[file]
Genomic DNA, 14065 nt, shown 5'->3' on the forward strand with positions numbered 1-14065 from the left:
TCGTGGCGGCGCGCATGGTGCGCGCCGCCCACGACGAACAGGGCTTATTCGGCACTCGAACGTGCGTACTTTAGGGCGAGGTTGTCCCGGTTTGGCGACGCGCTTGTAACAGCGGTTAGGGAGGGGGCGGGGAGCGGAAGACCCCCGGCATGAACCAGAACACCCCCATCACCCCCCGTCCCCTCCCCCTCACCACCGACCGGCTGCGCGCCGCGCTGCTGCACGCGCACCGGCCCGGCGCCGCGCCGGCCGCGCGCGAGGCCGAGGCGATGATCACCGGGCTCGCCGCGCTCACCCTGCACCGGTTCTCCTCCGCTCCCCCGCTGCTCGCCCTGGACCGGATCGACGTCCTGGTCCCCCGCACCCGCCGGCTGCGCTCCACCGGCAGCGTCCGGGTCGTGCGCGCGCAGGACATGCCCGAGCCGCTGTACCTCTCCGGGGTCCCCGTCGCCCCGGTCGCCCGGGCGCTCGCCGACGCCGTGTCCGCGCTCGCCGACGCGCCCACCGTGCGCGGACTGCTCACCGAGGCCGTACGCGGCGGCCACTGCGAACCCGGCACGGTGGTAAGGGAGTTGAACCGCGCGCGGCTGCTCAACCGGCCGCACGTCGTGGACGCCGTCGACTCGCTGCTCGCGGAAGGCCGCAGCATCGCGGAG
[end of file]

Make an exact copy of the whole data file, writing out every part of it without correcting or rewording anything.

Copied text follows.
Genomic DNA, 14065 nt, shown 5'->3' on the forward strand with positions numbered 1-14065 from the left:
TCGTGGCGGCGCGCATGGTGCGCGCCGCCCACGACGAACAGGGCTTATTCGGCACTCGAACGTGCGTACTTTAGGGCGAGGTTGTCCCGGTTTGGCGACGCGCTTGTAACAGCGGTTAGGGAGGGGGCGGGGAGCGGAAGACCCCCGGCATGAACCAGAACACCCCCATCACCCCCCGTCCCCTCCCCCTCACCACCGACCGGCTGCGCGCCGCGCTGCTGCACGCGCACCGGCCCGGCGCCGCGCCGGCCGCGCGCGAGGCCGAGGCGATGATCACCGGGCTCGCCGCGCTCACCCTGCACCGGTTCTCCTCCGCTCCCCCGCTGCTCGCCCTGGACCGGATCGACGTCCTGGTCCCCCGCACCCGCCGGCTGCGCTCCACCGGCAGCGTCCGGGTCGTGCGCGCGCAGGACATGCCCGAGCCGCTGTACCTCTCCGGGGTCCCCGTCGCCCCGGTCGCCCGGGCGCTCGCCGACGCCGTGTCCGCGCTCGCCGACGCGCCCACCGTGCGCGGACTGCTCACCGAGGCCGTACGCGGCGGCCACTGCGAACCCGGCACGGTGGTAAGGGAGTTGAACCGCGCGCGGCTGCTCAACCGGCCGCACGTCGTGGACGCCGTCGACTCGCTGCTCGCGGAAGGCCGCAGCATCGCGGAG